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 The World of Film in Australia - on the Internet Updated Monday June 15, 2020 

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Four punked up Japanese surfers venture up the spectacular east coast of Australia in a 1961 EK Holden, to the tunes of many a pop song. Shark (Taki Abe), Kimiko (Miki Sasaki), Yuto (Keita Abe), and Gunja Man (Nobuisha Ikeda) drive, dream and surf their way through a road trip that exposes them to some of Australia's major landmarks...like the Big Banana, the Big Pineapple... and the Big Sheep. And of course, the Big Surf.

Review by Andrew L. Urban:
The (latest) new wave of Australian filmmaking is here: Bondi Tsunami is a child of the MTV era, a film made with the digital tools of the 21st century, the sounds of contempo music and the visual edginess of a brave young world whose language is hip. Flooded with humour, Bondi Tsunami is like a long video clip, but the characters aren't the members of the band: they're the members of a group who come together in an old Holden in search of the zen zone of surfing nirvana. Nothingness is a state of relaxed mind...

Multi talented Rachael Lucas has designed this film much like a Russell Mulcahey might design a 3 minute music clip, and given that deliberate approach, she has managed to deliver a fluid and engaging film. It eschews traditional linear story telling, yet it retains a sense of progression; it avoids talking too much, yet it communicates on a visceral level. She has no money yet she invests in the film's impact through a combination of stylistic direction, music and editing.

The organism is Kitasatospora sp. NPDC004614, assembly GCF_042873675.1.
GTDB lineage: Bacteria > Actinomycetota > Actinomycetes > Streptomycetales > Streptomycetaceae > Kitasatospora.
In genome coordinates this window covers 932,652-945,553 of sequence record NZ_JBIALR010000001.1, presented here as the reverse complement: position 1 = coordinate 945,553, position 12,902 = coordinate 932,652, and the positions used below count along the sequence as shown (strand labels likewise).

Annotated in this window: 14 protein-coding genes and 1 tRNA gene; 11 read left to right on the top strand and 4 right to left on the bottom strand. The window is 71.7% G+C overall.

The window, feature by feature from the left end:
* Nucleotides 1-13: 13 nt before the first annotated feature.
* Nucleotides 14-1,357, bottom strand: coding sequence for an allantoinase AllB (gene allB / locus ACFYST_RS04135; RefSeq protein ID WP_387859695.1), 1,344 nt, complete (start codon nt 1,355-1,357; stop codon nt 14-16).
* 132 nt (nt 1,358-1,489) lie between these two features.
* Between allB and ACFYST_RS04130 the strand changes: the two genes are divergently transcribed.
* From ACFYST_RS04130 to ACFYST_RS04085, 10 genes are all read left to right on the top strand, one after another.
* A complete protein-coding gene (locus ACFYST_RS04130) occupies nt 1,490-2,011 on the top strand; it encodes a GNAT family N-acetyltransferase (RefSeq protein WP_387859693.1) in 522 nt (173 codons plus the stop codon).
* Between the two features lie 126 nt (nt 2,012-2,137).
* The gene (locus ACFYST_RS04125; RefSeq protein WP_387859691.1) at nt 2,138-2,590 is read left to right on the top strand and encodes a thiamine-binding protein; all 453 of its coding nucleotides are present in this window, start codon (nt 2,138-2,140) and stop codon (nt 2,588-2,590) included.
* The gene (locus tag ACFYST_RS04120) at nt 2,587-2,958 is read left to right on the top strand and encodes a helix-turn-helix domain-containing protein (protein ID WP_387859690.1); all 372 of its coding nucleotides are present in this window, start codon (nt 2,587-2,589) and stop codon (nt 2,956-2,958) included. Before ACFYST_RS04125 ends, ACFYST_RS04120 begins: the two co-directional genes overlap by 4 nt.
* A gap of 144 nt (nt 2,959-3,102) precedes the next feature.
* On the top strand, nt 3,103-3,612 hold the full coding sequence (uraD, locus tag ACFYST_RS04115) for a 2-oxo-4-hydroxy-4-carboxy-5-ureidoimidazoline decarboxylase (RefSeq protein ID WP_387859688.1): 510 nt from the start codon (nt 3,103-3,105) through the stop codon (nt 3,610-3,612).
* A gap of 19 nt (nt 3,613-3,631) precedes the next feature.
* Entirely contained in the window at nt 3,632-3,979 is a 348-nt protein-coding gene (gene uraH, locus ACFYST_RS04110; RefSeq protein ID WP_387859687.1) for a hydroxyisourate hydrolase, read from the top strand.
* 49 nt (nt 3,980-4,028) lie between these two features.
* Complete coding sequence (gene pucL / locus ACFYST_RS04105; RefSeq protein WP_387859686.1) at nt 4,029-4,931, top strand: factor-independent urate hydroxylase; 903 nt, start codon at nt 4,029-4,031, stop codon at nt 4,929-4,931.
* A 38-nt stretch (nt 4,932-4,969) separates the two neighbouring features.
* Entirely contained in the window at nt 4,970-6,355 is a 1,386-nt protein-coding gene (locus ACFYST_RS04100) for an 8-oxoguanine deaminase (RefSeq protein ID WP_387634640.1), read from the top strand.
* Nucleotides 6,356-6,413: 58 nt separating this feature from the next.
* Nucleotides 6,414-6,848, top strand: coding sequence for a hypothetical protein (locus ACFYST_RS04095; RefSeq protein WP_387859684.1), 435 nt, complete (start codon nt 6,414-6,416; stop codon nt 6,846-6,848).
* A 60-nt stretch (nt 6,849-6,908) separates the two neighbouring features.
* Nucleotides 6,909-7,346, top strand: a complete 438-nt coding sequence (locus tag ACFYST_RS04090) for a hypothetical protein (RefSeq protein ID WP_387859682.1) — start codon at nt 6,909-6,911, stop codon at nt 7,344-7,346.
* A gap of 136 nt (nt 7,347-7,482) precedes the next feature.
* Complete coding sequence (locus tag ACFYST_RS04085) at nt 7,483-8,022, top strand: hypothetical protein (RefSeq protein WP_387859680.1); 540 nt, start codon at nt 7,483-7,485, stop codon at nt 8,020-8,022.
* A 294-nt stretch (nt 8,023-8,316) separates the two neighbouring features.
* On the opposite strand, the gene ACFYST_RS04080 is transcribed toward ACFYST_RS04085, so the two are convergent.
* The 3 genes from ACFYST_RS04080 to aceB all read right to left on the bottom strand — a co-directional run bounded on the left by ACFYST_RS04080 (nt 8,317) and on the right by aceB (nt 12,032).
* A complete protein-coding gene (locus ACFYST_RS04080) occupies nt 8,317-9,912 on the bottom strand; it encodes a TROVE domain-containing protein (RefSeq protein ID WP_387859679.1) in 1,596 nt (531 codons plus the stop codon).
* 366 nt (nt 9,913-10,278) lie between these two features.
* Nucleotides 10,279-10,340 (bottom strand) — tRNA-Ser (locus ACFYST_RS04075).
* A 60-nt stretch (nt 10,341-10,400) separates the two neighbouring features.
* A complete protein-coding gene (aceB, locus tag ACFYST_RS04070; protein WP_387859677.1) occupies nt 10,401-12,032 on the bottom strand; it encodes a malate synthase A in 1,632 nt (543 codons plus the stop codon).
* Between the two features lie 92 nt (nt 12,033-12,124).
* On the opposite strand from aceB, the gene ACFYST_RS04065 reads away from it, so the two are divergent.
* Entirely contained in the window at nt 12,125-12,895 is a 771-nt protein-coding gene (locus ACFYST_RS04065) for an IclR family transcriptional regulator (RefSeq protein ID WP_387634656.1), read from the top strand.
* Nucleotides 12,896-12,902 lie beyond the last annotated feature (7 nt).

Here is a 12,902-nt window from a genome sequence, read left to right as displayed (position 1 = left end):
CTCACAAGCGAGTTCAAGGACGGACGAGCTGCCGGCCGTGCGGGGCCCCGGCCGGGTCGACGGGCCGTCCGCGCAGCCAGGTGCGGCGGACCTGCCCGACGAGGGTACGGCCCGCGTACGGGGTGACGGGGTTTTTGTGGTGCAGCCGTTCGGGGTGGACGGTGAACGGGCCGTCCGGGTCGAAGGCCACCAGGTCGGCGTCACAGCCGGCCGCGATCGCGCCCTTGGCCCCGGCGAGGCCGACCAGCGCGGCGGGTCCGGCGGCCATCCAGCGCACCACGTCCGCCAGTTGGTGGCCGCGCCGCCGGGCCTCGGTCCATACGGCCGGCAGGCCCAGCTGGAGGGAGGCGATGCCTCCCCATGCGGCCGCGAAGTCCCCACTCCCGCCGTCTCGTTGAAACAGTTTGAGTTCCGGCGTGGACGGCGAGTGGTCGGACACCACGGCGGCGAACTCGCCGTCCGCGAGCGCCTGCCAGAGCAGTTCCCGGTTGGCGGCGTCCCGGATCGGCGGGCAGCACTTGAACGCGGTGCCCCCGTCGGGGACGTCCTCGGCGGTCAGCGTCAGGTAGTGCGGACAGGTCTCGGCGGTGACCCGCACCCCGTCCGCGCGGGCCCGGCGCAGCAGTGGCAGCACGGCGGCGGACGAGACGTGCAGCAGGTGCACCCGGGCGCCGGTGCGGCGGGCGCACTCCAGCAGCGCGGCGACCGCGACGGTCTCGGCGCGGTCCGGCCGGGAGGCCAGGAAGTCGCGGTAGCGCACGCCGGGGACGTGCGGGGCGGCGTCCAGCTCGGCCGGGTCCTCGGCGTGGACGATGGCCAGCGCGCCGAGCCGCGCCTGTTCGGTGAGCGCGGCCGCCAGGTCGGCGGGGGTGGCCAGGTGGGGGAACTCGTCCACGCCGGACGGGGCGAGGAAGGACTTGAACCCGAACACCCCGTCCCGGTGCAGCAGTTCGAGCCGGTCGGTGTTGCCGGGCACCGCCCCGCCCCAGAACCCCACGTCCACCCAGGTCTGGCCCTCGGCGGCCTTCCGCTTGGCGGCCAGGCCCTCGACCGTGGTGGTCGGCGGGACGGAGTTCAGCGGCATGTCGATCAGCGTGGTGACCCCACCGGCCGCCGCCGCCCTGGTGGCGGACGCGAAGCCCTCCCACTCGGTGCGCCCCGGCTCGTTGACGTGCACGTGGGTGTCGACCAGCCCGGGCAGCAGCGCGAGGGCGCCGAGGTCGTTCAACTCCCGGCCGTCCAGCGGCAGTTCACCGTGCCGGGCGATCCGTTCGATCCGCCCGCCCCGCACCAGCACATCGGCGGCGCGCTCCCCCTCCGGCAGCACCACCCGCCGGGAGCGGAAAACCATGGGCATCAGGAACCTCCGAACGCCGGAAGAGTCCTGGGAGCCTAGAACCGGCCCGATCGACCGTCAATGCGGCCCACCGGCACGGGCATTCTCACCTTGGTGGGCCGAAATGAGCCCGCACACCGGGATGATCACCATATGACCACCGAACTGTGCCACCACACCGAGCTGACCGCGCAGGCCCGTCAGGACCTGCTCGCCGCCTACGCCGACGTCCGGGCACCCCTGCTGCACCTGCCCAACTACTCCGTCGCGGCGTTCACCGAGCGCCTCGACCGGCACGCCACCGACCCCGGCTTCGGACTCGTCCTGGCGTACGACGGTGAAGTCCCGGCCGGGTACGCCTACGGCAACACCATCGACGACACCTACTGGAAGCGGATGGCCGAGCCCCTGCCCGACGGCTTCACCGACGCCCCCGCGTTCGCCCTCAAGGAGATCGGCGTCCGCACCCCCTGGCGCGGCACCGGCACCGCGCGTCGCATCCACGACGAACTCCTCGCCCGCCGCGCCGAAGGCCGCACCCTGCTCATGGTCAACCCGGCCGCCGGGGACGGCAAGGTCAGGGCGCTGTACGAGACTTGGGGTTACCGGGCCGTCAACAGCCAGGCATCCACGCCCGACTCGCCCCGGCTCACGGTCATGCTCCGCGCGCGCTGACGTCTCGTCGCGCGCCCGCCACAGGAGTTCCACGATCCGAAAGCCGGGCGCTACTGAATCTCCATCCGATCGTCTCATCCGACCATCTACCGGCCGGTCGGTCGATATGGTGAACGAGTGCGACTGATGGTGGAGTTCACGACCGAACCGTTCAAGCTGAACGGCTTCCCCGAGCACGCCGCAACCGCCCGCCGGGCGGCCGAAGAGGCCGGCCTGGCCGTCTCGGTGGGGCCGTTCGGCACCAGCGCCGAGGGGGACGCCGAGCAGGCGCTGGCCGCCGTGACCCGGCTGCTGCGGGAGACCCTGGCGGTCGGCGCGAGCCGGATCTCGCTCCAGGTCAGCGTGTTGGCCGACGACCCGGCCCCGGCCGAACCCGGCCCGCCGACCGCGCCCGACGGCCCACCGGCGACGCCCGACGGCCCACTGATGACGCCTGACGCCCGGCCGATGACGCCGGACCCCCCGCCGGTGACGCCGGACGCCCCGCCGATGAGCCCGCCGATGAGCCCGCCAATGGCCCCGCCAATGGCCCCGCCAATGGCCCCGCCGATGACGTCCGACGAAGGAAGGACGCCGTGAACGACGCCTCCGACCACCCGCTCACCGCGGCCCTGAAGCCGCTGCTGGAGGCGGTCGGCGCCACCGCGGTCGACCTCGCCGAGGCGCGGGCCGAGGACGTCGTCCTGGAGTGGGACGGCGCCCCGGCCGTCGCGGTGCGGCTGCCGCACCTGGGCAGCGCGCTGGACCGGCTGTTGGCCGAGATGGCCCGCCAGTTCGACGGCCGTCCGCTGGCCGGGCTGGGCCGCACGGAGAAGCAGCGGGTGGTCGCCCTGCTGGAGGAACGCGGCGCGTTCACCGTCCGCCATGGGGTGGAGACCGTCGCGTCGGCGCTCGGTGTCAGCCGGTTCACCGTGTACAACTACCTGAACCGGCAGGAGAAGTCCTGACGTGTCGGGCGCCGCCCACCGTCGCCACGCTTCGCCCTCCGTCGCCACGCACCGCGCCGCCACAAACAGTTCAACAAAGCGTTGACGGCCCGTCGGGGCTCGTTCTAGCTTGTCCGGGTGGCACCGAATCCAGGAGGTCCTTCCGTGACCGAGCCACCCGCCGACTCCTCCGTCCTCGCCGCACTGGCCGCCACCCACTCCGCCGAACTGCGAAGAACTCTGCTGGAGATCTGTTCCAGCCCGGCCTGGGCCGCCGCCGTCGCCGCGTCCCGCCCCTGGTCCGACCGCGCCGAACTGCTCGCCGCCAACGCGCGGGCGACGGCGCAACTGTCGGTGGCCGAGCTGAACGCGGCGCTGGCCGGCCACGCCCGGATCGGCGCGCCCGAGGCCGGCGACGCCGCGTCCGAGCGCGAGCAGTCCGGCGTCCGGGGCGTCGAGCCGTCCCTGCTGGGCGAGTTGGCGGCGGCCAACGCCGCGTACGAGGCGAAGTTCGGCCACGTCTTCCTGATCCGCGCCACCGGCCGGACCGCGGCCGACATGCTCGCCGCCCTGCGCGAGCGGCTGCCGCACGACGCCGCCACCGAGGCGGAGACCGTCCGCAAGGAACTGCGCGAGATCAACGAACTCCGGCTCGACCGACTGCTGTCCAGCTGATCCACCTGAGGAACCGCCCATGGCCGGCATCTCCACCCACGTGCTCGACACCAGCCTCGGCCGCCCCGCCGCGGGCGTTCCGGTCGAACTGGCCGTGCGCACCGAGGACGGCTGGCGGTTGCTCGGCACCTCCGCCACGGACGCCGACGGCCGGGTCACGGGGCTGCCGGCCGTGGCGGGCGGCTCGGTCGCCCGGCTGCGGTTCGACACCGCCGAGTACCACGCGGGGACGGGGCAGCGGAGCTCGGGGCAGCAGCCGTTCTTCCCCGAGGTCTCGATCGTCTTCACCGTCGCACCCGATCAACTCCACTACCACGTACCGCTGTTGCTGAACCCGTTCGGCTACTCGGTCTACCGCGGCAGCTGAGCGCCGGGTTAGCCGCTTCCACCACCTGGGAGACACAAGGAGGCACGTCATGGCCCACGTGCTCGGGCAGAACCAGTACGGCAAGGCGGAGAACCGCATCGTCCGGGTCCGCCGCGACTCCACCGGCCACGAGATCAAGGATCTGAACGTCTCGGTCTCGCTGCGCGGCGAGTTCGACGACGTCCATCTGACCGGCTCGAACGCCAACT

This is the new leading edge of the Australian filmmaking envelope, both in style and substance. The surrealism surrenders to humour and the humour surrenders to iconography, pop culture and moments of sheer fun.

Made for credit card debts and distributed by the entire Lucas family who supported her, Bondi Tsunami also connects with the surf culture in Japan. Australia and Japan share a few other cultural traits, including a sense of the absurd, of humour and of fate. At least it looks like it.

The extraordinary soundtrack boasts some 30 tracks, half of which have been composed for the film, some by Lucas herself, who also sings a few. Fresh and volatile, Bondi Tsunami is likely to end up labelled the first major Australian cult classic of the 21st century.

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CAST: Taki Abe, Miki Sasaki, Keita Abe, Nobuisha Ikeda

PRODUCER: Anthony Lucas Smith, Naomi Lucas Smith

DIRECTOR: Rachael Lucas

SCRIPT: Rachael Lucas

CINEMATOGRAPHER: Rachael Lucas, Dean Pinsak

EDITOR: Michael Jones

MUSIC: Racahel Lucas and others

RUNNING TIME: 90 minutes


AUSTRALIAN RELEASE: September 30, 2004


VIDEO RELEASE: June 15, 2005

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